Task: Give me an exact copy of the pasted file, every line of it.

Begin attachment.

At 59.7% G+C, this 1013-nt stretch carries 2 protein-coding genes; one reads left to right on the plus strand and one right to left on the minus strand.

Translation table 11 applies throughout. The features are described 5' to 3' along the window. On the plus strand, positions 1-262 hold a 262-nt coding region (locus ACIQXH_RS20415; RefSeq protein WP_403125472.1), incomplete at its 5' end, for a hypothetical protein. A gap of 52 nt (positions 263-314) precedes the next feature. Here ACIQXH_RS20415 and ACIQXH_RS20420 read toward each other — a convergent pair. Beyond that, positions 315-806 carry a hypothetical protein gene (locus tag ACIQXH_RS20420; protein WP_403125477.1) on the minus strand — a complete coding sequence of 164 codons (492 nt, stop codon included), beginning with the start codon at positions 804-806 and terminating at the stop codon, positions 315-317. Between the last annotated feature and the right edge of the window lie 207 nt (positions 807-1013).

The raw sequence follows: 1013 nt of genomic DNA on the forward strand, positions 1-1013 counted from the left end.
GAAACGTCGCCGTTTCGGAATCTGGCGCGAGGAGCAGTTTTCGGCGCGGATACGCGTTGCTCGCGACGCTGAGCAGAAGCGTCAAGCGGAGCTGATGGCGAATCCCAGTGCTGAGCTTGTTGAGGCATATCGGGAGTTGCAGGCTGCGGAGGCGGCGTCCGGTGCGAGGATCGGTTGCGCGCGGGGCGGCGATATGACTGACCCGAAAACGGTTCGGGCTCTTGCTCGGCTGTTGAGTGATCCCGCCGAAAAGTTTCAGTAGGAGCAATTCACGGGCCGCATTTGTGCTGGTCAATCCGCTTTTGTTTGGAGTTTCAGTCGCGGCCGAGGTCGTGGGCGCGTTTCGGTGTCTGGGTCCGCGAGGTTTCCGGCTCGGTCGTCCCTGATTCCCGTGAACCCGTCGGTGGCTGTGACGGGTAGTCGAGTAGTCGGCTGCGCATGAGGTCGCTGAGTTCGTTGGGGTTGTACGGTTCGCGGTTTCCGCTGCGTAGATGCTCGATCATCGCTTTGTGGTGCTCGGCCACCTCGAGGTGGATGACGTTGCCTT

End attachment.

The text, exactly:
At 59.7% G+C, this 1013-nt stretch carries 2 protein-coding genes; one reads left to right on the plus strand and one right to left on the minus strand.

Translation table 11 applies throughout. The features are described 5' to 3' along the window. On the plus strand, positions 1-262 hold a 262-nt coding region (locus ACIQXH_RS20415; RefSeq protein WP_403125472.1), incomplete at its 5' end, for a hypothetical protein. A gap of 52 nt (positions 263-314) precedes the next feature. Here ACIQXH_RS20415 and ACIQXH_RS20420 read toward each other — a convergent pair. Beyond that, positions 315-806 carry a hypothetical protein gene (locus tag ACIQXH_RS20420; protein WP_403125477.1) on the minus strand — a complete coding sequence of 164 codons (492 nt, stop codon included), beginning with the start codon at positions 804-806 and terminating at the stop codon, positions 315-317. Between the last annotated feature and the right edge of the window lie 207 nt (positions 807-1013).

The raw sequence follows: 1013 nt of genomic DNA on the forward strand, positions 1-1013 counted from the left end.
GAAACGTCGCCGTTTCGGAATCTGGCGCGAGGAGCAGTTTTCGGCGCGGATACGCGTTGCTCGCGACGCTGAGCAGAAGCGTCAAGCGGAGCTGATGGCGAATCCCAGTGCTGAGCTTGTTGAGGCATATCGGGAGTTGCAGGCTGCGGAGGCGGCGTCCGGTGCGAGGATCGGTTGCGCGCGGGGCGGCGATATGACTGACCCGAAAACGGTTCGGGCTCTTGCTCGGCTGTTGAGTGATCCCGCCGAAAAGTTTCAGTAGGAGCAATTCACGGGCCGCATTTGTGCTGGTCAATCCGCTTTTGTTTGGAGTTTCAGTCGCGGCCGAGGTCGTGGGCGCGTTTCGGTGTCTGGGTCCGCGAGGTTTCCGGCTCGGTCGTCCCTGATTCCCGTGAACCCGTCGGTGGCTGTGACGGGTAGTCGAGTAGTCGGCTGCGCATGAGGTCGCTGAGTTCGTTGGGGTTGTACGGTTCGCGGTTTCCGCTGCGTAGATGCTCGATCATCGCTTTGTGGTGCTCGGCCACCTCGAGGTGGATGACGTTGCCTT